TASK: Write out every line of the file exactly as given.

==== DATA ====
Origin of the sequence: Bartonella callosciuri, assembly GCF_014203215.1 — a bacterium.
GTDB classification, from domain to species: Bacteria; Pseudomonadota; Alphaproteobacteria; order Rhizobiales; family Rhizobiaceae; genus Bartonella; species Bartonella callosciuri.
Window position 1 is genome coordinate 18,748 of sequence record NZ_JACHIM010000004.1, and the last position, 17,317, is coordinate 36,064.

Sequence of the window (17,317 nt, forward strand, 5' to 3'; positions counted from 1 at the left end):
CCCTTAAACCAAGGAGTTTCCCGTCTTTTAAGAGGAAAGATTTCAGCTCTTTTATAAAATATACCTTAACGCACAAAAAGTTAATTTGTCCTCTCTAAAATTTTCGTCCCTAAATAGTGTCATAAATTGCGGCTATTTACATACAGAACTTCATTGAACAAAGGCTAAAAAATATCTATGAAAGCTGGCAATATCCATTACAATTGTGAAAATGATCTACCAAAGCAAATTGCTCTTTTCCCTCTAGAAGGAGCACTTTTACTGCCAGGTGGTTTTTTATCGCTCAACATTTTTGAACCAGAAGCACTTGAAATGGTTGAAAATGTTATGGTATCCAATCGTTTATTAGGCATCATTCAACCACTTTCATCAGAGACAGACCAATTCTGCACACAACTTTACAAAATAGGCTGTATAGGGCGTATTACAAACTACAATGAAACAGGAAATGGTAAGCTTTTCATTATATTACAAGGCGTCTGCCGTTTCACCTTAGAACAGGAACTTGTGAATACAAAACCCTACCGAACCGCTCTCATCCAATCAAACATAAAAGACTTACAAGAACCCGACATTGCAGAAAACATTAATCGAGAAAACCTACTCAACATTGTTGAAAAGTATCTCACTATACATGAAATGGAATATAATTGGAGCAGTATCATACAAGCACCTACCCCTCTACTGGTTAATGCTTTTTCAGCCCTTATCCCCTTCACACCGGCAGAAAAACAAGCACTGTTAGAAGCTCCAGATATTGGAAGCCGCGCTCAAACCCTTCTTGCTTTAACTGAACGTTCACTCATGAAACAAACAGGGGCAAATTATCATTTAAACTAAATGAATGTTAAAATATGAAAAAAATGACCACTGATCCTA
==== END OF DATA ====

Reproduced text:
Origin of the sequence: Bartonella callosciuri, assembly GCF_014203215.1 — a bacterium.
GTDB classification, from domain to species: Bacteria; Pseudomonadota; Alphaproteobacteria; order Rhizobiales; family Rhizobiaceae; genus Bartonella; species Bartonella callosciuri.
Window position 1 is genome coordinate 18,748 of sequence record NZ_JACHIM010000004.1, and the last position, 17,317, is coordinate 36,064.

Sequence of the window (17,317 nt, forward strand, 5' to 3'; positions counted from 1 at the left end):
CCCTTAAACCAAGGAGTTTCCCGTCTTTTAAGAGGAAAGATTTCAGCTCTTTTATAAAATATACCTTAACGCACAAAAAGTTAATTTGTCCTCTCTAAAATTTTCGTCCCTAAATAGTGTCATAAATTGCGGCTATTTACATACAGAACTTCATTGAACAAAGGCTAAAAAATATCTATGAAAGCTGGCAATATCCATTACAATTGTGAAAATGATCTACCAAAGCAAATTGCTCTTTTCCCTCTAGAAGGAGCACTTTTACTGCCAGGTGGTTTTTTATCGCTCAACATTTTTGAACCAGAAGCACTTGAAATGGTTGAAAATGTTATGGTATCCAATCGTTTATTAGGCATCATTCAACCACTTTCATCAGAGACAGACCAATTCTGCACACAACTTTACAAAATAGGCTGTATAGGGCGTATTACAAACTACAATGAAACAGGAAATGGTAAGCTTTTCATTATATTACAAGGCGTCTGCCGTTTCACCTTAGAACAGGAACTTGTGAATACAAAACCCTACCGAACCGCTCTCATCCAATCAAACATAAAAGACTTACAAGAACCCGACATTGCAGAAAACATTAATCGAGAAAACCTACTCAACATTGTTGAAAAGTATCTCACTATACATGAAATGGAATATAATTGGAGCAGTATCATACAAGCACCTACCCCTCTACTGGTTAATGCTTTTTCAGCCCTTATCCCCTTCACACCGGCAGAAAAACAAGCACTGTTAGAAGCTCCAGATATTGGAAGCCGCGCTCAAACCCTTCTTGCTTTAACTGAACGTTCACTCATGAAACAAACAGGGGCAAATTATCATTTAAACTAAATGAATGTTAAAATATGAAAAAAATGACCACTGATCCTA